Abstract Prashant SwamySridhar JarugulaNaidu Rayapati Naidu

Impacts of Grapevine Leafroll and Red Blotch Diseases in Commercial Vineyards

Prashant Swamy, Sridhar Jarugula, and Naidu Rayapati Naidu* 
*Washington State Unviersity, 24106 N. Bunn Rd, Prosser, WA 99350
(naidu.rayapati@wsu.edu)

Grapevine leafroll (GLD) and red blotch (GRBD) are distinct viral diseases affecting vineyards in many grapegrowing regions in the United States. This study was conducted during several seasons to assess impacts of GLD and GRBD in red-fruited winegrape (Vitis vinifera) cultivars planted in commercial vineyards. Grapevines with and without symptoms were identified for each cultivar and tested for the presence of Grapevine leafroll-associated virus 3 (GLRaV-3) and Grapevine red blotch-associated virus (GRBaV) to ensure symptomatic vines were positive for either GLRaV-3 or GRBaV and non-symptomatic vines were negative for the two viruses. At least 20 vines showing symptoms and testing positive for GLRaV-3 or GRBaV and an equal number of vines without symptoms and testing negative for the two viruses were selected for each cultivar. In each season, data on fruit yield was collected from each cultivar at the time of commercial harvest. Similarly, data on fruit quality attributes (total soluble solids measured as Brix, juice pH, titratable acidity [TA], and total anthocyanins) was compared in grapes harvested from vines with or without symptoms. Both GLD and GRBD affect fruit yield and quality (especially sugars) in red-fruited winegrape cultivars examined during the past two to three vintages. The negative impacts of GRBD on fruit yield and quality appeared to be relatively higher than GLD in cultivars examined in this study. Interestingly, impacts on grape juice pH and TA were not as pronounced as impacts on fruit yield and berry sugars. Mixed results were obtained with berry anthocyanins, depending on the disease and cultivar. The negative impacts of GLD and GRBD on fruit yield and berry sugars were variable among cultivars and across vintages, suggesting cultivar- and season-specific differences to viral infections.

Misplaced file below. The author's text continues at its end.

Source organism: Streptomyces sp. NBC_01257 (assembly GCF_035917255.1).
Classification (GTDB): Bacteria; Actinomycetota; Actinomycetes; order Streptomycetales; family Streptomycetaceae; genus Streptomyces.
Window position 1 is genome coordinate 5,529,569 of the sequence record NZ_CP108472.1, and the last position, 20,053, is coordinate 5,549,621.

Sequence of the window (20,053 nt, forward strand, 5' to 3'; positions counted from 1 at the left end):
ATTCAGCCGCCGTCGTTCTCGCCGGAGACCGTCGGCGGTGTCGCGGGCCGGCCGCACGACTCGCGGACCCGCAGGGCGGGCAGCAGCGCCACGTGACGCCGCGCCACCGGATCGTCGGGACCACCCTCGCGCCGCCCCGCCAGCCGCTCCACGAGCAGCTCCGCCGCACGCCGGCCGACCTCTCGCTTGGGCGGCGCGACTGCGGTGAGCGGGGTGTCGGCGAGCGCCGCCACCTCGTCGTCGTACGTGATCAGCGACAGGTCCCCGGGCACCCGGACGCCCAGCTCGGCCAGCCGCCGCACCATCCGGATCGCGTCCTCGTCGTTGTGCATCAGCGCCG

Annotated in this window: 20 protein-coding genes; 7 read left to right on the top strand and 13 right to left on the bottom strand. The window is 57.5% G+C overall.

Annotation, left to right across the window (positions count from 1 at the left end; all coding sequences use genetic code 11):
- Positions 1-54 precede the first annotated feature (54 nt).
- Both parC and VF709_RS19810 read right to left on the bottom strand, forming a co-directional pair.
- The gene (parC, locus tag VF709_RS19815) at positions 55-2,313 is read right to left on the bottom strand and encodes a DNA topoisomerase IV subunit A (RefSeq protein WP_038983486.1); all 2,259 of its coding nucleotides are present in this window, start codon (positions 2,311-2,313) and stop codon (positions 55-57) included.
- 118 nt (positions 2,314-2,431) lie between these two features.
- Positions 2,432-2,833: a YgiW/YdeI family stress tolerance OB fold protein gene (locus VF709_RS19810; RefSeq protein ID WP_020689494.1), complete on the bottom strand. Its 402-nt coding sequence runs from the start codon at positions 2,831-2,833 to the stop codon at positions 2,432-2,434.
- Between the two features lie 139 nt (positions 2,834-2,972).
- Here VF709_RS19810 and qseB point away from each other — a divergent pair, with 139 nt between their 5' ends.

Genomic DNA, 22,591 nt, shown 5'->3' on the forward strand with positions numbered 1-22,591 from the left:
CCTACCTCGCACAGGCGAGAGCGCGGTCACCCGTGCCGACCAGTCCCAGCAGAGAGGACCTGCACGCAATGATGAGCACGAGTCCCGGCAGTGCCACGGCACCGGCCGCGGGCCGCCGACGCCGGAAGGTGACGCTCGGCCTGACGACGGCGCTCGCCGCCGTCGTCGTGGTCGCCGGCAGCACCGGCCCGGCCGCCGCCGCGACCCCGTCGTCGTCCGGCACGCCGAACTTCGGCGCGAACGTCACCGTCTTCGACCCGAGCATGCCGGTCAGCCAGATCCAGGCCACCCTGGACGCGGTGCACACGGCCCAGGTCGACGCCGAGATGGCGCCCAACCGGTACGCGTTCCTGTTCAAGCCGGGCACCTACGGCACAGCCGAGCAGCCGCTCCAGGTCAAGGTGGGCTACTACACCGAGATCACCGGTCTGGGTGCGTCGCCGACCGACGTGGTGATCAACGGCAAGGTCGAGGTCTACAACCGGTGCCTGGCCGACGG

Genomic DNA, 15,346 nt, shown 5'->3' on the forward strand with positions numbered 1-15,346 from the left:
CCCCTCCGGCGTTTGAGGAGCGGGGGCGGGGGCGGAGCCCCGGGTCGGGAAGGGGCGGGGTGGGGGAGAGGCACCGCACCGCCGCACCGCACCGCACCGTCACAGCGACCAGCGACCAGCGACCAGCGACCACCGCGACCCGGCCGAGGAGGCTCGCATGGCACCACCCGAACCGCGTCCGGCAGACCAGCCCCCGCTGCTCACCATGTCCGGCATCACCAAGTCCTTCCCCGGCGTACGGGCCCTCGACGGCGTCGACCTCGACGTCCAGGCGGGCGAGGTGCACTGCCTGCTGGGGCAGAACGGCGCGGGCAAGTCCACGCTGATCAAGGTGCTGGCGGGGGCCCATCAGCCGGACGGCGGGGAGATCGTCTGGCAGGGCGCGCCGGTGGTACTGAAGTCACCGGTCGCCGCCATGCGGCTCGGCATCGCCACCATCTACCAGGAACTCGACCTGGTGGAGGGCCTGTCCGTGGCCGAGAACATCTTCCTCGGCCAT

Funding Support: WSU Agricultural Research Center, Wine Research Advisory Committee of the Washington State Wine Commission and Washington State Grape & Wine Research Program, and WSDA-Specialty Crop Block Grant Program (Project # K1275).

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